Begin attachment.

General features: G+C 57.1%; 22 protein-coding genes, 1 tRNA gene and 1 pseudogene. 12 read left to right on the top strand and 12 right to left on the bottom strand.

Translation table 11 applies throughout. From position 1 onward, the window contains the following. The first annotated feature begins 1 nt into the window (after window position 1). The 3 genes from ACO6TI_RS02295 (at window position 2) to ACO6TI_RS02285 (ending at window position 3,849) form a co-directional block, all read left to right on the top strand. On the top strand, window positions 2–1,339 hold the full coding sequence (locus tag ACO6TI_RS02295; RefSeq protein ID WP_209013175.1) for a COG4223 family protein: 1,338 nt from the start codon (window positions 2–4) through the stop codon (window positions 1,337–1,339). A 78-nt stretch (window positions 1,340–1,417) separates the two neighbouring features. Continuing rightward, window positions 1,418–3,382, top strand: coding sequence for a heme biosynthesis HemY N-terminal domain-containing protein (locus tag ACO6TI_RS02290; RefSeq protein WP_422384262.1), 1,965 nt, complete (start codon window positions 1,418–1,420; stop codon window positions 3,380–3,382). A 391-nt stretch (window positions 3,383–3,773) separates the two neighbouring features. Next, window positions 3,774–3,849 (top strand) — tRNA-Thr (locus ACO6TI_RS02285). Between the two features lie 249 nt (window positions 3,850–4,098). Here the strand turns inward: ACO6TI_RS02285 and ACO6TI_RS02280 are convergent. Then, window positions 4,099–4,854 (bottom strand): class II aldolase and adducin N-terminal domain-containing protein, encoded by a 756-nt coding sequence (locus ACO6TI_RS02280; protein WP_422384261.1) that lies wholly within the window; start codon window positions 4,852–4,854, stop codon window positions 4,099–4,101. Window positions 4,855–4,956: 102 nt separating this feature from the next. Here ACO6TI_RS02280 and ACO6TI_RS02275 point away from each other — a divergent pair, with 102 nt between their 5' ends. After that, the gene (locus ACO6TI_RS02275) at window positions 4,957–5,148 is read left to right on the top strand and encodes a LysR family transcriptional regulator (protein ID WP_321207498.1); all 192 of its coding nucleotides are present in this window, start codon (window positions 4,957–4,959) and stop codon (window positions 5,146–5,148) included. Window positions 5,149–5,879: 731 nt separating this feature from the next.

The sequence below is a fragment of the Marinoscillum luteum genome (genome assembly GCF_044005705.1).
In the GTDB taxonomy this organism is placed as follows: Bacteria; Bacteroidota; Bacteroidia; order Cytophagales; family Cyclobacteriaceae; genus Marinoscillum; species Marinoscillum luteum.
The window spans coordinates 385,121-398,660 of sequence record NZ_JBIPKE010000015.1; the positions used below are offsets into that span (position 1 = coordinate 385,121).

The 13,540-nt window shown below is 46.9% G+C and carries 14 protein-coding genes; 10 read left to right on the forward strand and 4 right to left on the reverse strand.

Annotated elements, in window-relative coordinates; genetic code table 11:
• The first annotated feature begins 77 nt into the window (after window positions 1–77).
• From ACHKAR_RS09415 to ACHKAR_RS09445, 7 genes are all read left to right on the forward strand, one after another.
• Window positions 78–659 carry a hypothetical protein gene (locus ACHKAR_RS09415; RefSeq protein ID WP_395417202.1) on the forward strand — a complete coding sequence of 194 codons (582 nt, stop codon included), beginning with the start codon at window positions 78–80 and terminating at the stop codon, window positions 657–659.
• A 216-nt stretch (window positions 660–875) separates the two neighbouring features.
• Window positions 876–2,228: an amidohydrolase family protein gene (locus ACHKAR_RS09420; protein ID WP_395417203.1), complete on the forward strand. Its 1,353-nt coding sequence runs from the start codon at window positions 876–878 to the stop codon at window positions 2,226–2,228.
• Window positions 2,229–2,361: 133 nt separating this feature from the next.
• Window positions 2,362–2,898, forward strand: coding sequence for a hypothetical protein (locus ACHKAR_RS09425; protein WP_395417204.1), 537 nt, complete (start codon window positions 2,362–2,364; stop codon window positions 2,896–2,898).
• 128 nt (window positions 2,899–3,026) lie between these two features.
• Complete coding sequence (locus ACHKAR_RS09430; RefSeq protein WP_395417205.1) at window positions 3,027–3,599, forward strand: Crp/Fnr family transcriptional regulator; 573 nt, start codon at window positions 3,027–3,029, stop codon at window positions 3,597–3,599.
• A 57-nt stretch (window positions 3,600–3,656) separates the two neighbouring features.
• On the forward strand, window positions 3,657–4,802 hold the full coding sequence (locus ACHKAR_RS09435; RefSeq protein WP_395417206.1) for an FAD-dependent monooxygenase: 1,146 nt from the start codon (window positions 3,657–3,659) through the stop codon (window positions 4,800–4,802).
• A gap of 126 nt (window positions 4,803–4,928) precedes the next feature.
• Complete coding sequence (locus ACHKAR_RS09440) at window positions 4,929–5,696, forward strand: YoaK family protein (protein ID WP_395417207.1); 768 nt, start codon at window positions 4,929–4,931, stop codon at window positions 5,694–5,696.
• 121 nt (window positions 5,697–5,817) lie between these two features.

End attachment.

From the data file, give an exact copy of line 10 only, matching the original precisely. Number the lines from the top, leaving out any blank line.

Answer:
• Window positions 78–659 carry a hypothetical protein gene (locus ACHKAR_RS09415; RefSeq protein ID WP_395417202.1) on the forward strand — a complete coding sequence of 194 codons (582 nt, stop codon included), beginning with the start codon at window positions 78–80 and terminating at the stop codon, window positions 657–659.